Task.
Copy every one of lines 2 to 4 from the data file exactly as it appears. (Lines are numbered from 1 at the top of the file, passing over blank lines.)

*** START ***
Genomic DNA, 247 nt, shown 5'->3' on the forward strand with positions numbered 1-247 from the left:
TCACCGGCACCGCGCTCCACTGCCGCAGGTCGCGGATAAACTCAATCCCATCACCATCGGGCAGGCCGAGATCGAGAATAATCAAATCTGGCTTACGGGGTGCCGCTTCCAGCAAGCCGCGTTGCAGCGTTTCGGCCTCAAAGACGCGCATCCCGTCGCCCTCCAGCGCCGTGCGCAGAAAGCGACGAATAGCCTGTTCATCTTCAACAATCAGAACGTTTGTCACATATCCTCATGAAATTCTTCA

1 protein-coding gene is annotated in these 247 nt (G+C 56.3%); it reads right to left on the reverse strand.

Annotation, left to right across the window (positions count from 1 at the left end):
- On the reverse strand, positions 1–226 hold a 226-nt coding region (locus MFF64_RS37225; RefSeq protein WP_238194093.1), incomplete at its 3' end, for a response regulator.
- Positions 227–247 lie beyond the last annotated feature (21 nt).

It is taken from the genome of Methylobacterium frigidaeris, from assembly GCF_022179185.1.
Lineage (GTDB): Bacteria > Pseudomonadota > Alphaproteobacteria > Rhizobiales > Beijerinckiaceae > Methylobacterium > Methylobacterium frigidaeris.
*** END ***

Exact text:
TCACCGGCACCGCGCTCCACTGCCGCAGGTCGCGGATAAACTCAATCCCATCACCATCGGGCAGGCCGAGATCGAGAATAATCAAATCTGGCTTACGGGGTGCCGCTTCCAGCAAGCCGCGTTGCAGCGTTTCGGCCTCAAAGACGCGCATCCCGTCGCCCTCCAGCGCCGTGCGCAGAAAGCGACGAATAGCCTGTTCATCTTCAACAATCAGAACGTTTGTCACATATCCTCATGAAATTCTTCA

1 protein-coding gene is annotated in these 247 nt (G+C 56.3%); it reads right to left on the reverse strand.

Annotation, left to right across the window (positions count from 1 at the left end):